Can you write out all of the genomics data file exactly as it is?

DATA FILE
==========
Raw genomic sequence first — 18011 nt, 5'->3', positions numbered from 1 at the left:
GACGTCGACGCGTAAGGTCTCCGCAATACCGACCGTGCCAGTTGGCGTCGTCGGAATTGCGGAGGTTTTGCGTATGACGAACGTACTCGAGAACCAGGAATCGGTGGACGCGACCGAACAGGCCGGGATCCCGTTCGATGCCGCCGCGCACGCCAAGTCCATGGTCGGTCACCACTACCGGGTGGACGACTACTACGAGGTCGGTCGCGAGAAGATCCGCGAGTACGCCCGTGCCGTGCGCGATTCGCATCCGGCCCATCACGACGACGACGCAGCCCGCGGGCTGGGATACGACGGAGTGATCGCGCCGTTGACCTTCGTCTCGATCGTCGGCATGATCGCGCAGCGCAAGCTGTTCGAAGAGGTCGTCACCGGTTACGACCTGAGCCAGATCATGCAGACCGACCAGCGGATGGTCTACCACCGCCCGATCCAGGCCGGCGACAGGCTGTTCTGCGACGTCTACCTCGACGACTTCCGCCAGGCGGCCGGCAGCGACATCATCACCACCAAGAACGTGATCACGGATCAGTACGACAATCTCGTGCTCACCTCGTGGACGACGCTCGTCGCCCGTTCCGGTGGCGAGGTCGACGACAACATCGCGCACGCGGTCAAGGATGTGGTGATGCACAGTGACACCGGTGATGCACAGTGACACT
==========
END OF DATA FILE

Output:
Raw genomic sequence first — 18011 nt, 5'->3', positions numbered from 1 at the left:
GACGTCGACGCGTAAGGTCTCCGCAATACCGACCGTGCCAGTTGGCGTCGTCGGAATTGCGGAGGTTTTGCGTATGACGAACGTACTCGAGAACCAGGAATCGGTGGACGCGACCGAACAGGCCGGGATCCCGTTCGATGCCGCCGCGCACGCCAAGTCCATGGTCGGTCACCACTACCGGGTGGACGACTACTACGAGGTCGGTCGCGAGAAGATCCGCGAGTACGCCCGTGCCGTGCGCGATTCGCATCCGGCCCATCACGACGACGACGCAGCCCGCGGGCTGGGATACGACGGAGTGATCGCGCCGTTGACCTTCGTCTCGATCGTCGGCATGATCGCGCAGCGCAAGCTGTTCGAAGAGGTCGTCACCGGTTACGACCTGAGCCAGATCATGCAGACCGACCAGCGGATGGTCTACCACCGCCCGATCCAGGCCGGCGACAGGCTGTTCTGCGACGTCTACCTCGACGACTTCCGCCAGGCGGCCGGCAGCGACATCATCACCACCAAGAACGTGATCACGGATCAGTACGACAATCTCGTGCTCACCTCGTGGACGACGCTCGTCGCCCGTTCCGGTGGCGAGGTCGACGACAACATCGCGCACGCGGTCAAGGATGTGGTGATGCACAGTGACACCGGTGATGCACAGTGACACT